"You're damned right I think that. I know that. You remember, back when he called us? He asked about Alisin, even though the doctor had already called the F.I.B. Either he's misleading us or he can't answer his own phone."
"Why would he do that? There's no logic to it."
Kath bit back a comment about not trying to tell her about logic, and said, "That's what I mean. Jones has information but never sent any agents, and he never got the call about Alisin."
"What's your point?"
"My point is that we're finally seeing something I expected to see long ago." Kath inhaled. "The F.I.B. has divisions. The right hand doesn't know what the left is doing. Jones is the head of the organization from our point of view, but then again, he's just our handler. He knows the setup, but someone else sent the agents. We call him with a report, but someone else picks up. Who knows how much control he has inside?"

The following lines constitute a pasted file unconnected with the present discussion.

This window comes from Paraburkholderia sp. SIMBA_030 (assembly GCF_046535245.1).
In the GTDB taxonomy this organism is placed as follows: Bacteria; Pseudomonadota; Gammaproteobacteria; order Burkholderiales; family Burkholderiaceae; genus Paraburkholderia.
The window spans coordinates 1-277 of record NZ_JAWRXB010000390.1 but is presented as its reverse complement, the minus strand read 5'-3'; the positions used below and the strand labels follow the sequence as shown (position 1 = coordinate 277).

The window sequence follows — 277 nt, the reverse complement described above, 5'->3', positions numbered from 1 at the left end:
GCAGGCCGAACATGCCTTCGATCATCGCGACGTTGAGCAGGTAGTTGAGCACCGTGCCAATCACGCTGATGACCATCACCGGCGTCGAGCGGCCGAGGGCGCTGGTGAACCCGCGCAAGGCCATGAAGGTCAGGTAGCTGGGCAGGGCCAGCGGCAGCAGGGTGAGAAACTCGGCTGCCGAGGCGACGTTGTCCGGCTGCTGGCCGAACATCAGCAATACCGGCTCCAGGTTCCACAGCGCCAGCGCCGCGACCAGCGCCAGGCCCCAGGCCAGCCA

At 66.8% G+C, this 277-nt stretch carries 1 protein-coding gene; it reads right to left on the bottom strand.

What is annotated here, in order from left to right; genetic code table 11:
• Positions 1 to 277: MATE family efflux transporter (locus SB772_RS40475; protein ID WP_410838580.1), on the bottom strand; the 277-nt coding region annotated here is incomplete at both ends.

There was another pause, much longer this time. Will flexed the fingers of his free hand.
'So what does this mean to us?" Rikk finally said.
"Nothing, right now. We continue along like before. We do this mission. But we keep our eyes open. If Jones is losing his power…or if he never had power to begin with…"
"All right. Go ahead. I'll try to dig up what I can back home. But I want daily status reports from both of you. On secured lines." A pause. "Be careful."
The line went dead.
Will closed up the phone and set it down gently, as if it were liable to detonate any second.
Kath couldn't bring herself to say anything. All she could think about was what Rikk had said to Will: Do you trust your feelings?
It kept running through her mind, a broken record, and she suddenly realized that the Rikk on the phone was in no way connected to the Rikk she had known yesterday.
What had changed?
Who had changed him?
Kath tried to relax, and enjoy the flight.
* * *